- Allow pan to reheat - don't drain off fat!
- Special note: dry the beef using paper towels! There's several scenes in the movie revolving around this French tip and it's amazing the difference it makes. Your beef will actually brown and turn crisp instead of stewing! This adds to the rich flavor of the dish.
- Fry the 'dried' beef a few pieces at a time in the hot pan. Once brown on all sides, remove and add to bowl with bacon.
- You may need to add a splash more olive oil to the hot pan at this point and add the onion and carrots.  Cook for a few minutes to soften.
- Return the beef and bacon to the pan, season with salt and pepper and add flour. Stir to coat and allow to sit for a minute or two, so as to create a 'crust' on the meat.
- Add a little wine and use a wooden spoon to gently scrape any yummy bits stuck to the bottom of the pan.
- Add the rest of the wine, stock cube, tomato paste, garlic, thyme and bayleaf and stir gently to combine.  The meat should almost be covered, but it's ok if a little of the top is poking out of the liquid.  If you need more liquid add a little water, but don't over do it, or you'll have a watery casserole.
- Turn the heat up to allow the casserole to come to a simmer. Then cover with lid and place in the oven for 2.5 - 3hrs.  It's done when the meat falls apart when stuck with a fork.
- Just before serving saute the mushrooms in a knob of butter until slightly browned and sprinkle with parsley.  Add to the casserole, stir and serve generous ladles full with creamy, parmesan mashed potatoes... YUM!!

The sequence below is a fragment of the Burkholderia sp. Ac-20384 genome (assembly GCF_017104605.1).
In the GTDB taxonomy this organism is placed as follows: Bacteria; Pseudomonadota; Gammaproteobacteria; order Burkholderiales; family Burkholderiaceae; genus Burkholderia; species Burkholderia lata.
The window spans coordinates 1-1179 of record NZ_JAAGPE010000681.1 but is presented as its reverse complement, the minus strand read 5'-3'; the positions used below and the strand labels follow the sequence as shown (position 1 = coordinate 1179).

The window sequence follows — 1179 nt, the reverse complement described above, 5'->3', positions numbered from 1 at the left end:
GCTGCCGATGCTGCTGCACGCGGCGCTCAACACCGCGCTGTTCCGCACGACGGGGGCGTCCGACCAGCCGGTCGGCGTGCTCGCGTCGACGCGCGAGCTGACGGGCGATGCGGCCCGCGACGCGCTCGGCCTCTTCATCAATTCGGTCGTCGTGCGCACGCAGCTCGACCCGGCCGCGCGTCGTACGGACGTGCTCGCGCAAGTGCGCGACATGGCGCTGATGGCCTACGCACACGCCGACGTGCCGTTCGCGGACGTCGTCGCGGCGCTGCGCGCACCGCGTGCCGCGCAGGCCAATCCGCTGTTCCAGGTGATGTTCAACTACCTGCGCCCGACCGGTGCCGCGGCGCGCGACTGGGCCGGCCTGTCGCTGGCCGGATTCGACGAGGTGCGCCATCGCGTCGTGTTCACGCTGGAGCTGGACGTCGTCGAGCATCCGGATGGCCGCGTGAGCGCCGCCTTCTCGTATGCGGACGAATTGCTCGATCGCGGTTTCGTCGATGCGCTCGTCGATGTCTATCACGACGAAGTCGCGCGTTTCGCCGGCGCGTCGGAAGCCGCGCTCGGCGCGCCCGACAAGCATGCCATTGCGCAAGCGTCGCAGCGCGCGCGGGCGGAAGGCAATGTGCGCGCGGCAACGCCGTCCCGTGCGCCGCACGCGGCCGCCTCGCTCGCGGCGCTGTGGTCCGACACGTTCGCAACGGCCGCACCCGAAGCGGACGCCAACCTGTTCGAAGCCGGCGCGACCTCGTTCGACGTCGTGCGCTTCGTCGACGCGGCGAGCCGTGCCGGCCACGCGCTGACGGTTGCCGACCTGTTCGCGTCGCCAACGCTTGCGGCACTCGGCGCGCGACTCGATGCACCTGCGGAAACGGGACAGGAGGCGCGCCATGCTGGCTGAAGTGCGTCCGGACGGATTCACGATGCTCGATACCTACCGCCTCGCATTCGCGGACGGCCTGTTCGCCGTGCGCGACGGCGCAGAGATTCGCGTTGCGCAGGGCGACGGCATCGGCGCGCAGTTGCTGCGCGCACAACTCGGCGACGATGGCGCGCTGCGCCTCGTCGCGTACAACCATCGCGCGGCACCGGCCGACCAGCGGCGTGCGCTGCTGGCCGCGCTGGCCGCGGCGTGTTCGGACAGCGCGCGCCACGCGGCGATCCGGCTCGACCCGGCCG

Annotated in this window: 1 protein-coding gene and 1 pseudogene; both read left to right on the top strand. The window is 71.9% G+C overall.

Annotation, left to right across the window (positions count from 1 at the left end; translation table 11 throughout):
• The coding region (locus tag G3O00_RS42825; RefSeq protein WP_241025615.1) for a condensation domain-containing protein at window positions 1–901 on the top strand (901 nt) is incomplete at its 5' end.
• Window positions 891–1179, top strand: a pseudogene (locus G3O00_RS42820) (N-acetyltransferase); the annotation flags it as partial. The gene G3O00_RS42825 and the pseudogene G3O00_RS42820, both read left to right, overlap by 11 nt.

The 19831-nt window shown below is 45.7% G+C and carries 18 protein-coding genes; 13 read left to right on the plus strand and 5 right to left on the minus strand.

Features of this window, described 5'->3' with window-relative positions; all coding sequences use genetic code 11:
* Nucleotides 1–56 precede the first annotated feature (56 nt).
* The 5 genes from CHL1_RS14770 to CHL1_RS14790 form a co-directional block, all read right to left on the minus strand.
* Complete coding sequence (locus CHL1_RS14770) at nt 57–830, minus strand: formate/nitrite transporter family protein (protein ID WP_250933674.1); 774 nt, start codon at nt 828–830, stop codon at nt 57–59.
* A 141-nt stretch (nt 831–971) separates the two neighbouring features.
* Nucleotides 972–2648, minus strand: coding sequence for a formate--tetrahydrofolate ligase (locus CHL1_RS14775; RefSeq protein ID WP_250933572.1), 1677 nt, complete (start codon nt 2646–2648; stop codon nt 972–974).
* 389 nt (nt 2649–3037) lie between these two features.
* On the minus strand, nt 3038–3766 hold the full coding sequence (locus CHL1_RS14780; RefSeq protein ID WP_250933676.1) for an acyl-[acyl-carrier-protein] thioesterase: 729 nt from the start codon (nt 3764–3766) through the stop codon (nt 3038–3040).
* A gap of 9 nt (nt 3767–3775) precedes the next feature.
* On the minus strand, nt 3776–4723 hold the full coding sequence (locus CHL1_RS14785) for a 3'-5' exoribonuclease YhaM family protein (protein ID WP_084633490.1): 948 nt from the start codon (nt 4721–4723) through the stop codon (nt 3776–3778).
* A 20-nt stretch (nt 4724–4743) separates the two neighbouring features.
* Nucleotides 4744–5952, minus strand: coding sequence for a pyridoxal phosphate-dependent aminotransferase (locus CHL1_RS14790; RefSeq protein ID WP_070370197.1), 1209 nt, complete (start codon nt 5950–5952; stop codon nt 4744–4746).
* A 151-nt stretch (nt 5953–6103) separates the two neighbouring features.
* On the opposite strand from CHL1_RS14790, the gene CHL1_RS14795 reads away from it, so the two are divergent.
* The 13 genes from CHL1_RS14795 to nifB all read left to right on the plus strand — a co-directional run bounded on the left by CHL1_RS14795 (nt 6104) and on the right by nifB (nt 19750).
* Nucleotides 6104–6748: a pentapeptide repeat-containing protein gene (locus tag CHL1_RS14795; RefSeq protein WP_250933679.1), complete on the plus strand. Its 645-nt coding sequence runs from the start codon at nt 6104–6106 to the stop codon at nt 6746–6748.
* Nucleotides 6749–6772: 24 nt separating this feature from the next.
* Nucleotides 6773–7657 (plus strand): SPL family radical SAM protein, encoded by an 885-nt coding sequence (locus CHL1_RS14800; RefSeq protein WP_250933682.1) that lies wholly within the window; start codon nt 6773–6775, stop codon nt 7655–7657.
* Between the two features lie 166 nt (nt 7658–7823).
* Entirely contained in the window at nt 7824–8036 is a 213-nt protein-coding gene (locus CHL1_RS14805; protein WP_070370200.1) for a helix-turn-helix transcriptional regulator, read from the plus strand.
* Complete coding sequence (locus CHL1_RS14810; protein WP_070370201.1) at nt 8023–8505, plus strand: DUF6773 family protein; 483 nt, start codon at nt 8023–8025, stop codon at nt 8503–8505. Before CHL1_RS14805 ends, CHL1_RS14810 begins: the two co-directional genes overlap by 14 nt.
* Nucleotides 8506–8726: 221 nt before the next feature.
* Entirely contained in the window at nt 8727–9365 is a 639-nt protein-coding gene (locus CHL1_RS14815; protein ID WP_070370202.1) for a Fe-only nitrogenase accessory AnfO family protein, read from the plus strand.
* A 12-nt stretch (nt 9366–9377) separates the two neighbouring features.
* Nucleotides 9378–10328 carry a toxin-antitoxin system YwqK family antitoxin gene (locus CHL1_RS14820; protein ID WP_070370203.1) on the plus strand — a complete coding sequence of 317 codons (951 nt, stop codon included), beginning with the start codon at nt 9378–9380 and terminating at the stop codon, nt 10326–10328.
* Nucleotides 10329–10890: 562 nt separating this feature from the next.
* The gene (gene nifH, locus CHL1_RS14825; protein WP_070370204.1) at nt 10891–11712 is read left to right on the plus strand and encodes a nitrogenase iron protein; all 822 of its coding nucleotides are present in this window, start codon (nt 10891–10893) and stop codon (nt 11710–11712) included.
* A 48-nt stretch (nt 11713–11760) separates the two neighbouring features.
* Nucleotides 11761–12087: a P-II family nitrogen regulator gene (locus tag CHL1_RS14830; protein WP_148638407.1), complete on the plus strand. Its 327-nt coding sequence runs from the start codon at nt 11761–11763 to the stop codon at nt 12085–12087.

Sunday, 9 October 2011

Mmmmm... muffins!

How good are muffins?!  Ok, well they're not great if you're watching your weight or listening to a personal trainer, but everything in moderation right??  That's why this recipe only makes 6 full size muffins, so you won't feel 'as bad' :) Of course you could use this same recipe to make 12 mini muffins or double it and make 12 FULL size muffins.

Oh and you could freeze any leftovers... IF there are leftovers!
mmmm, white choc and raspberry... they didn't make it to the freezer!
Basic muffins
1 c self raising flour

1/4 c caster sugar
1/2 c milk
20g butter, melted
1 egg
For flavor ideas... see note below.
How to… 

- Preheat oven to 180 degrees celcius.

- Grease a 6 cup capacity muffin tray (or 12 cup if you're doubling the recipe)
Quick rule: always place your dry ingredients into a bowl and then gently mix in your combined wet ingredients
- Place the flour and sugar in a bowl.
- Mix the milk, butter and egg in a seperate bowl.
- Add the wet mix and your choice of flavor to your dry ingredients and mix until just combined. (Over mixing will give you tough, chewy muffins)
- Spoon the muffin mixture into your prepared muffin tin and bake for 15-20 minutes or until a skewer inserted into the center of a muffin comes out clean.
- Let muffins cool in pan for 5 minutes, before transferring to a wire rack to cool... mind you, I think these muffins are best enjoyed warm!

Popular Flavors

Here's a few suggestions, but use your imagination and come up with your own favorite!
Choc Chip - add 150g of your favorite chocolate chips
White Choc and Raspberry - add 100g of chopped white chocolate and 1 c of frozen raspberries (don't thaw the berries)
Apple and Cinnamon - peel and roughly chop 2 apples and add 1/2 tsp of cinnamon